Reinsurers have adopted a rational rating approach at the 1 April 2019 renewal with price increases of up to 25% targeted towards loss-affected contracts and programmes. These rate increases were balanced by flat renewals for loss-free classes and programmes, according to the latest 1st View renewals report from Willis Re, the reinsurance division of Willis Towers Watson.


For treaty business, many reinsurers expressed hope that the April 1st 2019 renewals would see a stronger pricing increase momentum than at January 1st. In reality, buyers experienced rational rate increases from reinsurers, which were in some cases substantial, on loss-affected business. These rate increases were balanced by flat renewals on non-loss affected classes and programs,said James Kent, Global CEO of Willis Re.


There are no emerging signs of generalized hardening rate levels across the market and pricing remains rational.  Consequently, the observation from our January 1st View regarding primary rates moving faster than treaty rates still holds true, he added. 


Capacity has not been a constraint in the market, even for buyers who have sought to purchase additional limits; instead, the only restrictions in available capacity have been driven by price. The Japanese market is one of the largest buyers of catastrophe capacity outside of the US and, as in previous years, the bulk of capacity sought by buyers has been supplied by major traditional reinsurers, explained Kent.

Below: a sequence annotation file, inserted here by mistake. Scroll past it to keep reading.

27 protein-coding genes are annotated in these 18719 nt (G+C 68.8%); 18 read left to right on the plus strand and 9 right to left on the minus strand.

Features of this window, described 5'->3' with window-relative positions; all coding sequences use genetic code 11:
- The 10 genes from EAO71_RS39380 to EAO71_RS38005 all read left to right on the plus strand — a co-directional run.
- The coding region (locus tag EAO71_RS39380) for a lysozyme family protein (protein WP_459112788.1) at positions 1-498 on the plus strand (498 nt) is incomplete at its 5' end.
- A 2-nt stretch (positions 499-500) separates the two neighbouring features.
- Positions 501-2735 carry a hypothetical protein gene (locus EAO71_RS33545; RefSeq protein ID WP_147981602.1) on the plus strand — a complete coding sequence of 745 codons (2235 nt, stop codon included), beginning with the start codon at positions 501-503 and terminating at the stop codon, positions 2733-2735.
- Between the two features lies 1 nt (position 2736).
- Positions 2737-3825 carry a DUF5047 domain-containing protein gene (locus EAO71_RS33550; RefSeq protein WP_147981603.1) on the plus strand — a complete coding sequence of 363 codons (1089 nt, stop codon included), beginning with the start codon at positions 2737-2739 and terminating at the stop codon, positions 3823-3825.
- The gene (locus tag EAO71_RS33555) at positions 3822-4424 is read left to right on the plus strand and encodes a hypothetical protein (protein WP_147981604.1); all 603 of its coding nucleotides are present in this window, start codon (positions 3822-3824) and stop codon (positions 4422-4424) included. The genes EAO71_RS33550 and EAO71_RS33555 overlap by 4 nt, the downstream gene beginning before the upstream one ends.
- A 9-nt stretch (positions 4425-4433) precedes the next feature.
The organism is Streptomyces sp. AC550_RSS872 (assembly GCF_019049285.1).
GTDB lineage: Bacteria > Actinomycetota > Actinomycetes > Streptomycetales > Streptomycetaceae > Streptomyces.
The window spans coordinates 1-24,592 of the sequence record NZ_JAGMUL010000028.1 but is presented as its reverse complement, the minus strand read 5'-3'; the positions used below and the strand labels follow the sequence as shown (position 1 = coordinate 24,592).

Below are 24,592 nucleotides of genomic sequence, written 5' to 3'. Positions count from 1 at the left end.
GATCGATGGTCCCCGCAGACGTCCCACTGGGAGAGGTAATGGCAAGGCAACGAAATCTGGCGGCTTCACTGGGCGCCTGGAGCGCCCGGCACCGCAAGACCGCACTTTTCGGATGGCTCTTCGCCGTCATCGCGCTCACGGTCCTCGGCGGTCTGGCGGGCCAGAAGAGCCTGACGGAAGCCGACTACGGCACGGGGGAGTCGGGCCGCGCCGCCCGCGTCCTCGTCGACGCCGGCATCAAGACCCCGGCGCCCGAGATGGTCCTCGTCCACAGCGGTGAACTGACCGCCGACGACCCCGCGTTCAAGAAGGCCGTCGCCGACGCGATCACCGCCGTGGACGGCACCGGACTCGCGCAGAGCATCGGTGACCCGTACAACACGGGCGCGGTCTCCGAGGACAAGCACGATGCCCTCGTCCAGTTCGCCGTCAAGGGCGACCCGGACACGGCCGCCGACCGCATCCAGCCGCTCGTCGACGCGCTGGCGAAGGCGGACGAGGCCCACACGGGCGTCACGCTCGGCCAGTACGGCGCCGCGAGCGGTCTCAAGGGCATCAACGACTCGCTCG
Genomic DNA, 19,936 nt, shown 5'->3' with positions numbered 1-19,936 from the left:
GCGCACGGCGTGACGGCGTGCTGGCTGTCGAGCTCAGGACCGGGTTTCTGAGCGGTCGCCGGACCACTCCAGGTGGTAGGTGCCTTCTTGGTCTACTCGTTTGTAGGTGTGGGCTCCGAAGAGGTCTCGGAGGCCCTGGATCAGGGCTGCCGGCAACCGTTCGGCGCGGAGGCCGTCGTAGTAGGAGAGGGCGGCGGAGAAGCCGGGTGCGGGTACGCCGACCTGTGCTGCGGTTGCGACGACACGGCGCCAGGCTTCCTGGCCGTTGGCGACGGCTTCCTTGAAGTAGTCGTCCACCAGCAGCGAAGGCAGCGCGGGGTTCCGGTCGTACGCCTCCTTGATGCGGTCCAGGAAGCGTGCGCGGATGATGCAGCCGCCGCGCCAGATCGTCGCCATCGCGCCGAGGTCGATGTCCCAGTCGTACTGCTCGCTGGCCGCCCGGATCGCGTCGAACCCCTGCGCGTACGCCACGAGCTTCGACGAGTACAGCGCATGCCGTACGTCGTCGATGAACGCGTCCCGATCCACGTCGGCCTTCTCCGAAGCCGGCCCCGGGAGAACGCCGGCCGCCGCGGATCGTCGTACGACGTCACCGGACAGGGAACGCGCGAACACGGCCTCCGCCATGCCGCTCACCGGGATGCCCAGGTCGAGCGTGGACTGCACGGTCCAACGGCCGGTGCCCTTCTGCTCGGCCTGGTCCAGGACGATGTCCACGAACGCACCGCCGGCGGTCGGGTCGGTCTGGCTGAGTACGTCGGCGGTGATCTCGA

Continued high levels of market capitalisation both from traditional reinsurers and Insurance-linked securities (ILS) markets were the key to reinsurers’ rational pricing responses. Some buyers sought to purchase greater capacity both on an aggregate or occurrence level and the market was able to respond with capacity being constrained only when price was an issue. 


Meanwhile, for many buyers, long-term relationships remained more important than the modest rate reductions offered in some non-catastrophe, loss-free classes. ILS markets remained a small but unchanged force in Japan, with some increase in appetite from a few funds in a handful of areas.


James Kent, Global CEO of Willis Re, said: “As the global reinsurance market looks to address the current supply demand imbalance, being able to demonstrate a stable and rational base plays an increasingly important role when developing and promoting solutions to new buyers and core clients”.



After just one benign year, 2018-19 witnessed flood losses in Kerala, resulting in significant price increases on loss affected catastrophe programs.  ■ Some per risk programs suffered sizeable losses which drove price increases.  

■ GIC Re continued supporting proportional programs but took strong measures to improve the pricing and underwriting on the underlying portfolios. Foreign reinsurers also showed optimism in supporting proportional programs.

 ■ Notwithstanding increased support for proportional treaties there continues to be evidence of a gradual shift towards non-proportional structures as exposure measurement and analysis becomes more sophisticated.